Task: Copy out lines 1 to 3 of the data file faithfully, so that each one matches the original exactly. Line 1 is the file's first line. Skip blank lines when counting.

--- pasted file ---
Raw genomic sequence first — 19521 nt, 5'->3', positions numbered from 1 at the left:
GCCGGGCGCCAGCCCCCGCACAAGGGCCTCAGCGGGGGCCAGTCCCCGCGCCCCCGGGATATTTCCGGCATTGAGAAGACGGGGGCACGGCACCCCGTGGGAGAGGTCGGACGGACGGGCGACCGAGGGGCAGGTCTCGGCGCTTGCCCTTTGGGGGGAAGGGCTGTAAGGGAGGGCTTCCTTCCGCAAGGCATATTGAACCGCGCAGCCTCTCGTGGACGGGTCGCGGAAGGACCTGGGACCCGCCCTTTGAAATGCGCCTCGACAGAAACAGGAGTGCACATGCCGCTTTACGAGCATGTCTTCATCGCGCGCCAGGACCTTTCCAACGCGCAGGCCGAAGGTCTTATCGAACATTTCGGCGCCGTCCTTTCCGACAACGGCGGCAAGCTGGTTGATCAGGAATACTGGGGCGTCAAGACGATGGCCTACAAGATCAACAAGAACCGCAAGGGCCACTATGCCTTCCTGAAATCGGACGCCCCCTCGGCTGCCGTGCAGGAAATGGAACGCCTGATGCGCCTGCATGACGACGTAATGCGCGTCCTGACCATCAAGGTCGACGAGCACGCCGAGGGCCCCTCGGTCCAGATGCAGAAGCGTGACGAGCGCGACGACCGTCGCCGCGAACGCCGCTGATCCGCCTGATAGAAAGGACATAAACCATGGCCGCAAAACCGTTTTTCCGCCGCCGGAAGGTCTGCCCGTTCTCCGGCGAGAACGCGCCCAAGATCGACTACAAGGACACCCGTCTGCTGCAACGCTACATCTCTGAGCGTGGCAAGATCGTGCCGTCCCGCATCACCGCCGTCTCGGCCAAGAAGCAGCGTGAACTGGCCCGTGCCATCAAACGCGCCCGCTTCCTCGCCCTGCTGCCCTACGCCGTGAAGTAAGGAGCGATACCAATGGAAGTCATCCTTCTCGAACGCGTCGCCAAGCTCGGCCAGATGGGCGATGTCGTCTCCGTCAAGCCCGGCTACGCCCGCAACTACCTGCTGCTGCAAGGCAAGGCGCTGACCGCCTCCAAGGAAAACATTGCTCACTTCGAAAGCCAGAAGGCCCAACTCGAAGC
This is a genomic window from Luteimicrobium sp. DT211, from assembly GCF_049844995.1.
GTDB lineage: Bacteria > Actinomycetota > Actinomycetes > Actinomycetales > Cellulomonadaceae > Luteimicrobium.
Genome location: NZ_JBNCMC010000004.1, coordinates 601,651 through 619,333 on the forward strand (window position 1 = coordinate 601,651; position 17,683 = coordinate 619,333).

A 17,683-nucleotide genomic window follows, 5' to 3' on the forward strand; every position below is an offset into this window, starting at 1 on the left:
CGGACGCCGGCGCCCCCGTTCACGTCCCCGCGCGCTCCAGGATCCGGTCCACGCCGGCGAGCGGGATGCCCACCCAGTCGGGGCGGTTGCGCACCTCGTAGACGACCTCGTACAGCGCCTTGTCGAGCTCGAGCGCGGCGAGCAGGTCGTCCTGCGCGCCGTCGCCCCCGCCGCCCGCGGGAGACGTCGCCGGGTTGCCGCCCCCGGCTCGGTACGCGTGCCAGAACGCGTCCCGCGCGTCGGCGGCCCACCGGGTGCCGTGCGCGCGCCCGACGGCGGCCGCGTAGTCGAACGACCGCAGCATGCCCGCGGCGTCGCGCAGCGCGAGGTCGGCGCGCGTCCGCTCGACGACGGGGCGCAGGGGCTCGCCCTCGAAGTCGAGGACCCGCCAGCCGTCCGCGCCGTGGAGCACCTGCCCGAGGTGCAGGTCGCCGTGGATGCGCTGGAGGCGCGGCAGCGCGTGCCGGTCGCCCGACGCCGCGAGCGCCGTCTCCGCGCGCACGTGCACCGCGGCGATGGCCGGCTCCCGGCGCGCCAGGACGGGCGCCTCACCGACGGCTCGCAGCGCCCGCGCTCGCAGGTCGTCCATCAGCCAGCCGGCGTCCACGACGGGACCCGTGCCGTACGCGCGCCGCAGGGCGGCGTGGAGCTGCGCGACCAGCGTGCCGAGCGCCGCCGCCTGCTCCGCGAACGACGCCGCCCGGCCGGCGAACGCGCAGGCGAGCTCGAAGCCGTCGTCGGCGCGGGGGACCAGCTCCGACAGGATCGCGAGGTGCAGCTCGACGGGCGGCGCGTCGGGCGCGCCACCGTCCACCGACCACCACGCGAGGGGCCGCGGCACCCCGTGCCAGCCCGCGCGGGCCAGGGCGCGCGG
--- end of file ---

Raw genomic sequence first — 19521 nt, 5'->3', positions numbered from 1 at the left:
GCCGGGCGCCAGCCCCCGCACAAGGGCCTCAGCGGGGGCCAGTCCCCGCGCCCCCGGGATATTTCCGGCATTGAGAAGACGGGGGCACGGCACCCCGTGGGAGAGGTCGGACGGACGGGCGACCGAGGGGCAGGTCTCGGCGCTTGCCCTTTGGGGGGAAGGGCTGTAAGGGAGGGCTTCCTTCCGCAAGGCATATTGAACCGCGCAGCCTCTCGTGGACGGGTCGCGGAAGGACCTGGGACCCGCCCTTTGAAATGCGCCTCGACAGAAACAGGAGTGCACATGCCGCTTTACGAGCATGTCTTCATCGCGCGCCAGGACCTTTCCAACGCGCAGGCCGAAGGTCTTATCGAACATTTCGGCGCCGTCCTTTCCGACAACGGCGGCAAGCTGGTTGATCAGGAATACTGGGGCGTCAAGACGATGGCCTACAAGATCAACAAGAACCGCAAGGGCCACTATGCCTTCCTGAAATCGGACGCCCCCTCGGCTGCCGTGCAGGAAATGGAACGCCTGATGCGCCTGCATGACGACGTAATGCGCGTCCTGACCATCAAGGTCGACGAGCACGCCGAGGGCCCCTCGGTCCAGATGCAGAAGCGTGACGAGCGCGACGACCGTCGCCGCGAACGCCGCTGATCCGCCTGATAGAAAGGACATAAACCATGGCCGCAAAACCGTTTTTCCGCCGCCGGAAGGTCTGCCCGTTCTCCGGCGAGAACGCGCCCAAGATCGACTACAAGGACACCCGTCTGCTGCAACGCTACATCTCTGAGCGTGGCAAGATCGTGCCGTCCCGCATCACCGCCGTCTCGGCCAAGAAGCAGCGTGAACTGGCCCGTGCCATCAAACGCGCCCGCTTCCTCGCCCTGCTGCCCTACGCCGTGAAGTAAGGAGCGATACCAATGGAAGTCATCCTTCTCGAACGCGTCGCCAAGCTCGGCCAGATGGGCGATGTCGTCTCCGTCAAGCCCGGCTACGCCCGCAACTACCTGCTGCTGCAAGGCAAGGCGCTGACCGCCTCCAAGGAAAACATTGCTCACTTCGAAAGCCAGAAGGCCCAACTCGAAGC
This is a genomic window from Luteimicrobium sp. DT211, from assembly GCF_049844995.1.